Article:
Unfortunately, my guess is this: Because the U.S. Army is now regularly deploying State National Guard troops to overseas combat zones, and deploys those troops in entire Companies of local soldiers who gather together in their hometowns for farewell ceremonies instead of each individual soldier traveling alone to an Army base to report for duty and deployment, it seems likely that commercial air flights all over the Nation are transporting U.S. troops from local airports to airports in the vicinity of U.S. military bases where the flown-in troops are then met by U.S. military transport trucks and buses for the final leg of their journey to their base staging areas. In the past, civilians became troops after they arrived at U.S. military bases. Now, the National Guard civilians don their uniforms and pack their gear at home or at their local Armory and become soldiers before kissing their loved ones goodbye. The consequence of this ill-fated reality is that any and all commercial air flights in the U.S. are potentially carrying military personnel.

Maybe this reality has always been an “of course” reality, but now it has become a “certainty” reality in 95% of the cases according to U.S. Army Brig. Gen. Michael Lally.

Though it seems ludicrous to cite the Geneva Conventions in light of U.S. military behaviors at Abu Ghraib and at Guantanamo Bay, consider Protocol 1, Section II, Article 44, paragraph 3, which reads:

3. In order to promote the protection of the civilian population from the effects of hostilities, combatants are obliged to distinguish themselves from the civilian population while they are engaged in an attack or in a military operation preparatory to an attack. Recognizing, however, that there are situations in armed conflicts where, owing to the nature of the hostilities an armed combatant cannot so distinguish himself, he shall retain his status as a combatant, provided that, in such situations, he carries his arms openly:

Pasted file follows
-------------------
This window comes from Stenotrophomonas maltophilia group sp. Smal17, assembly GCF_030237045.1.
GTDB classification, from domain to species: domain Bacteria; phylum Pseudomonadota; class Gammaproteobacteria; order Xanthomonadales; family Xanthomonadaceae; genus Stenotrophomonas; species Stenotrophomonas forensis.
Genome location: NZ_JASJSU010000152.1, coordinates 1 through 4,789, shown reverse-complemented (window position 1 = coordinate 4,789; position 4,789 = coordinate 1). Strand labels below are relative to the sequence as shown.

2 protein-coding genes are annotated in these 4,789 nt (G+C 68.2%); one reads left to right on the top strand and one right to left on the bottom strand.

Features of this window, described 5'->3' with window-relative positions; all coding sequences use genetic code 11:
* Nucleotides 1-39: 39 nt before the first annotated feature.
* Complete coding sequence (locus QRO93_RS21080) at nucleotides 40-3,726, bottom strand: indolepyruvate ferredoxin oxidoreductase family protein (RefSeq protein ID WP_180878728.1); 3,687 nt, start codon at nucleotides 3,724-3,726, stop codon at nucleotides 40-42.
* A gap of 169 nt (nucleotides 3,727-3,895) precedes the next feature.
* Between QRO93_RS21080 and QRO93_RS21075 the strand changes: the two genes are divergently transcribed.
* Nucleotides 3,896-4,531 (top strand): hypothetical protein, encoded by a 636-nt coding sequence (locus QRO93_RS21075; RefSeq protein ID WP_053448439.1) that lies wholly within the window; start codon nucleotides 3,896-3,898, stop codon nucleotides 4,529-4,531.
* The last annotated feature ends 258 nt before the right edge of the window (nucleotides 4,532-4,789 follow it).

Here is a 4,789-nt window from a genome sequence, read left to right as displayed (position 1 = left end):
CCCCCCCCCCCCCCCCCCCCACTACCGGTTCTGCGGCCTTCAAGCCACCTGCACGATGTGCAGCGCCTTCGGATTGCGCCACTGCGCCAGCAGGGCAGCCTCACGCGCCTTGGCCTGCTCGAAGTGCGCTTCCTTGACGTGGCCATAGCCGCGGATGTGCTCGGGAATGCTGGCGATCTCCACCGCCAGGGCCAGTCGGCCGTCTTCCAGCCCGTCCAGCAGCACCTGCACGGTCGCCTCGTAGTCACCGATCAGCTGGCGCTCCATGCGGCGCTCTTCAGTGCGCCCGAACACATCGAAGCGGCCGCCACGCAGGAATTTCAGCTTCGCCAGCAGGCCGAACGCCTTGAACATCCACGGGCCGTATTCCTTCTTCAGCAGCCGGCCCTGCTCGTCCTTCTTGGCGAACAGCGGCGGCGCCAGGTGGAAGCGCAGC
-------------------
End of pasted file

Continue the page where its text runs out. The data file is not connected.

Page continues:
(a) during each military engagement, and
(b) during such time as he is visible to the adversary while he is engaged in a military deployment preceding the launching of an attack in which he is to participate.

Acts which comply with the requirements of this paragraph shall not be considered as perfidious within the meaning of Article 37, paragraph 1 (c).

Or Part IV, Section I, Chapter II, Article 51, paragraphs 7 and 8, which reads:

7. The presence or movements of the civilian population or individual civilians shall not be used to render certain points or areas immune from military operations, in particular in attempts to shield military objectives from attacks or to shield, favour or impede military operations. The Parties to the conflict shall not direct the movement of the civilian population or individual civilians in order to attempt to shield military objectives from attacks or to shield military operations.

8. Any violation of these prohibitions shall not release the Parties to the conflict from their legal obligations with respect to the civilian population and civilians, including the obligation to take the precautionary measures provided for in Article 57.

In light of all the intended niceties and the playing-by-the-rules sentiments of the Geneva Conventions, one need only remember the events of September 11, 2001. Certainly, our enemies — al-Qaeda —do not trouble themselves with The Rules of War, or the need to remain agreeably civilized when engaged in hostilities. Indeed, al-Qaeda has openly demonstrated its willingness to target civilians with malicious and deadly intent.

In my opinion, the supreme arrogance, reckless foolishness, and taunting defiance of TRANSCOM in announcing publicly that “95 percent of the troops that go into Afghanistan go by commercial air" demands the harshest public censure possible from the Obama Administration. Can action on this matter wait? Brig. Gen. Lally was quoted above as saying: "The units that have to be there in January obviously must fly, and we've already started working that.”

To get very sober very fast about worse case scenarios, one unspeakable observation needs to be stated plainly: the worst case is not on-board suicide bombers blowing up in-flight commercial airliners, the worst case is surface-to-air missile attacks. Read: